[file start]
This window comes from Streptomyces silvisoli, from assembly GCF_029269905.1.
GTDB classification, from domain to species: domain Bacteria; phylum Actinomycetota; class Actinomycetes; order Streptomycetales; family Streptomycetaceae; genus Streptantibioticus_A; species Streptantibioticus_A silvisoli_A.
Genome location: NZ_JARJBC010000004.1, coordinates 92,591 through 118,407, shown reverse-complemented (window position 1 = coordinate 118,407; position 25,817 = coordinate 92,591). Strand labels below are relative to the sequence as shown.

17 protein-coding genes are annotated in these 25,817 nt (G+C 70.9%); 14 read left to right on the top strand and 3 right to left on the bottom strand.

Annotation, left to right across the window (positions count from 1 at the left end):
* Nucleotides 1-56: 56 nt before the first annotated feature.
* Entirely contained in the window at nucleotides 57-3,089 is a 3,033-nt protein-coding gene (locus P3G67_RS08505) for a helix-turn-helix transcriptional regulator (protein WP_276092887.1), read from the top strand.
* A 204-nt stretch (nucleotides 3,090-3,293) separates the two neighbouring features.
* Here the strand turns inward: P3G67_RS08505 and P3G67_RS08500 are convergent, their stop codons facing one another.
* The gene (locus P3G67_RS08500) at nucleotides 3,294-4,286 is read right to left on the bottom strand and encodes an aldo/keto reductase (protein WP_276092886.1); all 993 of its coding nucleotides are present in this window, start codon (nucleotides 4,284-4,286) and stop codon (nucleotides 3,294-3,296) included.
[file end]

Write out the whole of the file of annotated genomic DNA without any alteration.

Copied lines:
This window comes from Streptomyces silvisoli, from assembly GCF_029269905.1.
GTDB classification, from domain to species: domain Bacteria; phylum Actinomycetota; class Actinomycetes; order Streptomycetales; family Streptomycetaceae; genus Streptantibioticus_A; species Streptantibioticus_A silvisoli_A.
Genome location: NZ_JARJBC010000004.1, coordinates 92,591 through 118,407, shown reverse-complemented (window position 1 = coordinate 118,407; position 25,817 = coordinate 92,591). Strand labels below are relative to the sequence as shown.

17 protein-coding genes are annotated in these 25,817 nt (G+C 70.9%); 14 read left to right on the top strand and 3 right to left on the bottom strand.

Annotation, left to right across the window (positions count from 1 at the left end):
* Nucleotides 1-56: 56 nt before the first annotated feature.
* Entirely contained in the window at nucleotides 57-3,089 is a 3,033-nt protein-coding gene (locus P3G67_RS08505) for a helix-turn-helix transcriptional regulator (protein WP_276092887.1), read from the top strand.
* A 204-nt stretch (nucleotides 3,090-3,293) separates the two neighbouring features.
* Here the strand turns inward: P3G67_RS08505 and P3G67_RS08500 are convergent, their stop codons facing one another.
* The gene (locus P3G67_RS08500) at nucleotides 3,294-4,286 is read right to left on the bottom strand and encodes an aldo/keto reductase (protein WP_276092886.1); all 993 of its coding nucleotides are present in this window, start codon (nucleotides 4,284-4,286) and stop codon (nucleotides 3,294-3,296) included.